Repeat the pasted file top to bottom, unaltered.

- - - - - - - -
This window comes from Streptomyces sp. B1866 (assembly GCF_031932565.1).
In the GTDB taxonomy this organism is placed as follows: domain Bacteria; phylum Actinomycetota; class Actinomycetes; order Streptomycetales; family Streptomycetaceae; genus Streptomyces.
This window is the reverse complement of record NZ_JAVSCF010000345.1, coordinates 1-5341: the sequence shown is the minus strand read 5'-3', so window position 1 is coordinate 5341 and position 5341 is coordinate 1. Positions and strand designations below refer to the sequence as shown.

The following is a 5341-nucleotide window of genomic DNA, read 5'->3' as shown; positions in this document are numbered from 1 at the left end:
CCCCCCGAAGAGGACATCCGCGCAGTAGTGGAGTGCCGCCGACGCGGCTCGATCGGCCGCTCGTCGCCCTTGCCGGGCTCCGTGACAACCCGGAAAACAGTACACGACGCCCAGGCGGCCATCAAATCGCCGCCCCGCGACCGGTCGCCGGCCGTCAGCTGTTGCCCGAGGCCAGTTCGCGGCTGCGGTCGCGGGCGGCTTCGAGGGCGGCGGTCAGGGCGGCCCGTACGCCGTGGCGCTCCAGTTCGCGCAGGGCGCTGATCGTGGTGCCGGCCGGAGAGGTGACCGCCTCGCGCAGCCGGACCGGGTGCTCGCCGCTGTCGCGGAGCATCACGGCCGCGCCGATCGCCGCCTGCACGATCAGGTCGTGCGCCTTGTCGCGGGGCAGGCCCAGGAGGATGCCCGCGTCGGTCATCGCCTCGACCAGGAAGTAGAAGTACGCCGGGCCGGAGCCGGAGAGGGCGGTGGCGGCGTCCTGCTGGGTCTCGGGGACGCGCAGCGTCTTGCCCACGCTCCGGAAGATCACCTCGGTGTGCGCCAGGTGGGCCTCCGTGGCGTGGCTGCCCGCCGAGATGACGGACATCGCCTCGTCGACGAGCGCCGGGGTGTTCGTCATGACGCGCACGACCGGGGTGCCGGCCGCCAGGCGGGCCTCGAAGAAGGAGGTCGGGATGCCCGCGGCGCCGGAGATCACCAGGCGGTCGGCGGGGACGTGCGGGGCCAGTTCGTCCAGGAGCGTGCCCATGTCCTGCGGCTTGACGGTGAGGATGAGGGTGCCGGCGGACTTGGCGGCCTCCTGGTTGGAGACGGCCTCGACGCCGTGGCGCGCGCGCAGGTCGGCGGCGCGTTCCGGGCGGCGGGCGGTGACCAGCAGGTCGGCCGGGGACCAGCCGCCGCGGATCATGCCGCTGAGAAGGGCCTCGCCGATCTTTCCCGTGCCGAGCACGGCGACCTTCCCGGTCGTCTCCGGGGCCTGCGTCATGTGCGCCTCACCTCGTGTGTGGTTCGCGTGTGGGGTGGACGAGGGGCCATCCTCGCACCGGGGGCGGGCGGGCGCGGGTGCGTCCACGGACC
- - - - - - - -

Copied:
This window comes from Streptomyces sp. B1866 (assembly GCF_031932565.1).
In the GTDB taxonomy this organism is placed as follows: domain Bacteria; phylum Actinomycetota; class Actinomycetes; order Streptomycetales; family Streptomycetaceae; genus Streptomyces.
This window is the reverse complement of record NZ_JAVSCF010000345.1, coordinates 1-5341: the sequence shown is the minus strand read 5'-3', so window position 1 is coordinate 5341 and position 5341 is coordinate 1. Positions and strand designations below refer to the sequence as shown.

The following is a 5341-nucleotide window of genomic DNA, read 5'->3' as shown; positions in this document are numbered from 1 at the left end:
CCCCCCGAAGAGGACATCCGCGCAGTAGTGGAGTGCCGCCGACGCGGCTCGATCGGCCGCTCGTCGCCCTTGCCGGGCTCCGTGACAACCCGGAAAACAGTACACGACGCCCAGGCGGCCATCAAATCGCCGCCCCGCGACCGGTCGCCGGCCGTCAGCTGTTGCCCGAGGCCAGTTCGCGGCTGCGGTCGCGGGCGGCTTCGAGGGCGGCGGTCAGGGCGGCCCGTACGCCGTGGCGCTCCAGTTCGCGCAGGGCGCTGATCGTGGTGCCGGCCGGAGAGGTGACCGCCTCGCGCAGCCGGACCGGGTGCTCGCCGCTGTCGCGGAGCATCACGGCCGCGCCGATCGCCGCCTGCACGATCAGGTCGTGCGCCTTGTCGCGGGGCAGGCCCAGGAGGATGCCCGCGTCGGTCATCGCCTCGACCAGGAAGTAGAAGTACGCCGGGCCGGAGCCGGAGAGGGCGGTGGCGGCGTCCTGCTGGGTCTCGGGGACGCGCAGCGTCTTGCCCACGCTCCGGAAGATCACCTCGGTGTGCGCCAGGTGGGCCTCCGTGGCGTGGCTGCCCGCCGAGATGACGGACATCGCCTCGTCGACGAGCGCCGGGGTGTTCGTCATGACGCGCACGACCGGGGTGCCGGCCGCCAGGCGGGCCTCGAAGAAGGAGGTCGGGATGCCCGCGGCGCCGGAGATCACCAGGCGGTCGGCGGGGACGTGCGGGGCCAGTTCGTCCAGGAGCGTGCCCATGTCCTGCGGCTTGACGGTGAGGATGAGGGTGCCGGCGGACTTGGCGGCCTCCTGGTTGGAGACGGCCTCGACGCCGTGGCGCGCGCGCAGGTCGGCGGCGCGTTCCGGGCGGCGGGCGGTGACCAGCAGGTCGGCCGGGGACCAGCCGCCGCGGATCATGCCGCTGAGAAGGGCCTCGCCGATCTTTCCCGTGCCGAGCACGGCGACCTTCCCGGTCGTCTCCGGGGCCTGCGTCATGTGCGCCTCACCTCGTGTGTGGTTCGCGTGTGGGGTGGACGAGGGGCCATCCTCGCACCGGGGGCGGGCGGGCGCGGGTGCGTCCACGGACC